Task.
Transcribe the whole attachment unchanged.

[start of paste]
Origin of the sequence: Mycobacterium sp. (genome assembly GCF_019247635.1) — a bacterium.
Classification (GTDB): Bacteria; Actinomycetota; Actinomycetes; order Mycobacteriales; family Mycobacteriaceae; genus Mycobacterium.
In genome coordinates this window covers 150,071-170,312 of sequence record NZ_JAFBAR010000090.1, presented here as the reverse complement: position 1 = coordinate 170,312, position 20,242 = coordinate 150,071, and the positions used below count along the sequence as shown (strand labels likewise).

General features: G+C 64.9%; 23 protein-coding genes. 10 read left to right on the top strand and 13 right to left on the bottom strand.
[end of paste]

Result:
Origin of the sequence: Mycobacterium sp. (genome assembly GCF_019247635.1) — a bacterium.
Classification (GTDB): Bacteria; Actinomycetota; Actinomycetes; order Mycobacteriales; family Mycobacteriaceae; genus Mycobacterium.
In genome coordinates this window covers 150,071-170,312 of sequence record NZ_JAFBAR010000090.1, presented here as the reverse complement: position 1 = coordinate 170,312, position 20,242 = coordinate 150,071, and the positions used below count along the sequence as shown (strand labels likewise).

General features: G+C 64.9%; 23 protein-coding genes. 10 read left to right on the top strand and 13 right to left on the bottom strand.